Kaspar & Lugay LLP
Mail Icon Call: 415-889-8734

Young enough for "gray divorce"

Neil Young's place in rock history was secured with decades of poignant ballads and thrashing, guitar-fueled rockers. Never a slave to musical fashion, Young is nevertheless part of a marital trend known as "gray divorce."

Back in 2014, the 71-year-old music legend asked his wife of 36 years for a divorce. Like so many other members of his generation, Young decided that a new start is what he needed.

His wife, Pegi, 63, has struggled to deal with a divorce she never saw coming. Despite the "rough patch" the couple was enduring at the time, she says, "I never would've thought in a million years we would be getting divorced."

The singer has belatedly launched a solo music career of her own, and recently released a new album.

The song titles alone give a good idea of what was going through her mind as she worked on the project: "Gave My Best to You," "Too Little Too Late" and "Lonely," for instance. She also covered Dolly Parton's "Do I Ever Cross Your Mind" and Nancy Sinatra's "These Boots Are Made for Walkin'."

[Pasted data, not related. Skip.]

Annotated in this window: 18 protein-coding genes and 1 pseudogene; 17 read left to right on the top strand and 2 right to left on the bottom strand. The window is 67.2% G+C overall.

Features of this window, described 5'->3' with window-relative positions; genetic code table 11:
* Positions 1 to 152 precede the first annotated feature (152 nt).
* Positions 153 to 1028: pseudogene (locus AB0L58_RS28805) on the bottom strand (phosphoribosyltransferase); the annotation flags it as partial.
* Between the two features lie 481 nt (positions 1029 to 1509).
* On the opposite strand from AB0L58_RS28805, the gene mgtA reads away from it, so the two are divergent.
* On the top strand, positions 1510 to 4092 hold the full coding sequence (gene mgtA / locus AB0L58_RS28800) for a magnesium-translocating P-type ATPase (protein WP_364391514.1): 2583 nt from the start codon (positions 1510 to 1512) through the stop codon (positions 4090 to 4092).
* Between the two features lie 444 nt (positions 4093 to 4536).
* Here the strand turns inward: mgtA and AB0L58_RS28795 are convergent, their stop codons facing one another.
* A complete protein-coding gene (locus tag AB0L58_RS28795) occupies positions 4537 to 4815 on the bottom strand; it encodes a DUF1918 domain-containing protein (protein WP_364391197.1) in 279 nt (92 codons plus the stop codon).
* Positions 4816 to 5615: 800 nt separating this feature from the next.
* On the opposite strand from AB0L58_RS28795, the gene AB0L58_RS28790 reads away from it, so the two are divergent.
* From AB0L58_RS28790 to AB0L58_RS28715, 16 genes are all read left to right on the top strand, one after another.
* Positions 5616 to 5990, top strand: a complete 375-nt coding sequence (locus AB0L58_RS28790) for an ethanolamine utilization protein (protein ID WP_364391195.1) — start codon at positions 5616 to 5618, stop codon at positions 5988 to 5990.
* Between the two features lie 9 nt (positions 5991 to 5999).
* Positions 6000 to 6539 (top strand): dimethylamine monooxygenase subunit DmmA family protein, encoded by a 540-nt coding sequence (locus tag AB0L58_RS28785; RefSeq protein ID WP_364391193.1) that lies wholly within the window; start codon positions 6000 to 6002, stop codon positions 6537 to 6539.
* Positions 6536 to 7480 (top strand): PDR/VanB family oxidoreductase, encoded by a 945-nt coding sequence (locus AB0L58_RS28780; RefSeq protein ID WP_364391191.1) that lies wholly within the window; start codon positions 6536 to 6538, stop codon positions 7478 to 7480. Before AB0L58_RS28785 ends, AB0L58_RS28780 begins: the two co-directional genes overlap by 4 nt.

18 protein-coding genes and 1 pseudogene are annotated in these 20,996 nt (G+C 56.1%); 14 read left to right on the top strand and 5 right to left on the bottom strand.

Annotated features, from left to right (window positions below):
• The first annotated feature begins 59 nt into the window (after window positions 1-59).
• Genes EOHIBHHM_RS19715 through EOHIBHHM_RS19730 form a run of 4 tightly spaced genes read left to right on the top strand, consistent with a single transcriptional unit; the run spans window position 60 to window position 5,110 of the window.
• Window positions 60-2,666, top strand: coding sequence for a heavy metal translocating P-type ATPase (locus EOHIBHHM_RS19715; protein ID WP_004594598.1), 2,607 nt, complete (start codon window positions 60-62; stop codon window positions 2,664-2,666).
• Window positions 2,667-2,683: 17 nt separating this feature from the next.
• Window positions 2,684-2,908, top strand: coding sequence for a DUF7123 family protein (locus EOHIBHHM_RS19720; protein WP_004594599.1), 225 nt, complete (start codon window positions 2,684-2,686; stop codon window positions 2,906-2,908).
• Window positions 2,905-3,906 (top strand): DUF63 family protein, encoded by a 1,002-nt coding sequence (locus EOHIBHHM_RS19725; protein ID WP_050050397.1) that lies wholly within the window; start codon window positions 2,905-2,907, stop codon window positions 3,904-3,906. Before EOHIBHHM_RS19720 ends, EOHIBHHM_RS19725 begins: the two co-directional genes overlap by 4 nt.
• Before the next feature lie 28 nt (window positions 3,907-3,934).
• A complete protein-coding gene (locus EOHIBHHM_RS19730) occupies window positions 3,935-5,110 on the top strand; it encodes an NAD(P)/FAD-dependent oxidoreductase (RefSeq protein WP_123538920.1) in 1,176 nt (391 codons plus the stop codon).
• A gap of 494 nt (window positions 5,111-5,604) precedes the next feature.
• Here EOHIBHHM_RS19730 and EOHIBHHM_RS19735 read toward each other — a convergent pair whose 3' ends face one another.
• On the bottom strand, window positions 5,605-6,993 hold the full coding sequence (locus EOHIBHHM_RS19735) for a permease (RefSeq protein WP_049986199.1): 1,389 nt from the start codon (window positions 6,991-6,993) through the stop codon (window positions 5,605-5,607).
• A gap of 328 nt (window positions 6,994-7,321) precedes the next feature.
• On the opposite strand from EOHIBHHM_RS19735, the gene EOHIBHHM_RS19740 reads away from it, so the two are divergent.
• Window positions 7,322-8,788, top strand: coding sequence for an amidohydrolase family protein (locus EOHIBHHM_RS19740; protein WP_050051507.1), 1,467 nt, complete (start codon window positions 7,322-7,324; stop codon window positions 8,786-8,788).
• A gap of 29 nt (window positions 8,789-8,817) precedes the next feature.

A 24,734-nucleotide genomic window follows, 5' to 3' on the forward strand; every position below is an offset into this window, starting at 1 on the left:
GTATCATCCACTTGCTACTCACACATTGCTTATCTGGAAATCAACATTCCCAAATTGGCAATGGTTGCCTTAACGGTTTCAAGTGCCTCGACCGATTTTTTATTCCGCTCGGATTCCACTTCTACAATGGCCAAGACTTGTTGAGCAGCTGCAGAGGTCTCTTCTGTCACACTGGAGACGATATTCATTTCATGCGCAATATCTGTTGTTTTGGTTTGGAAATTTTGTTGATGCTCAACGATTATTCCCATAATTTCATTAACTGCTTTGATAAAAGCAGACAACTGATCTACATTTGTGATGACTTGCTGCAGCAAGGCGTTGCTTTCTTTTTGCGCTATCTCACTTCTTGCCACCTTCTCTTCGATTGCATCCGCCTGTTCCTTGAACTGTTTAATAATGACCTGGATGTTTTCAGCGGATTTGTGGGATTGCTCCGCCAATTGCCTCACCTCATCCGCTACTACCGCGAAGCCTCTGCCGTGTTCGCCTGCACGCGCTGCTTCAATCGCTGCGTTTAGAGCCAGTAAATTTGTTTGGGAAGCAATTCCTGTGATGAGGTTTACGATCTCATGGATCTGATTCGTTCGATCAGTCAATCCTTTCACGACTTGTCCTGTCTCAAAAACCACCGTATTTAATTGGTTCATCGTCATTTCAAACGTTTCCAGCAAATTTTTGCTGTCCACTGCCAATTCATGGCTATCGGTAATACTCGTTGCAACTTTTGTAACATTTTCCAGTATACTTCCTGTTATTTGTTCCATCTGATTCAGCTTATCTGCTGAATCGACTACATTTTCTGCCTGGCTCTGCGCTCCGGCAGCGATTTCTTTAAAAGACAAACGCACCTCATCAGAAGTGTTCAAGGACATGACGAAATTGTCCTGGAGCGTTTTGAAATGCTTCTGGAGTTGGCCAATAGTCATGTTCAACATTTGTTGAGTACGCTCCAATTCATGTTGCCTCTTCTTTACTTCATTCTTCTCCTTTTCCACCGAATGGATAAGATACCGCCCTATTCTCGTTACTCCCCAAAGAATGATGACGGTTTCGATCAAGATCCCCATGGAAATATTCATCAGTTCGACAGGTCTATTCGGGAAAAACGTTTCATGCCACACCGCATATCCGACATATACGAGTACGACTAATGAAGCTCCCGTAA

On her ranch south of San Francisco, she told a reporter that the songs tell a story of "the seven stages of grief. You've got anger, then shock and disbelief." She says she is not there yet, but she's working toward acceptance of the end of her decades-long marriage.

Media outlets have reported that the divorce rate for Americans 50 and above has doubled since 1990, and more than doubled for those who are 65 and above. About one out of every four people going through a divorce in the U.S. is age 50 or older.

For those facing divorce, the prospect can be daunting regardless of age. An experienced Marin County family law attorney can help protect you and your interests in matters of property division, child custody and more.

No Comments

Leave a comment
Comment Information
Back to Top

Request a consultation

Bold labels are required.

Contact Information
disclaimer.

The use of the Internet or this form for communication with the firm or any individual member of the firm does not establish an attorney-client relationship. Confidential or time-sensitive information should not be sent through this form.

close

Privacy Policy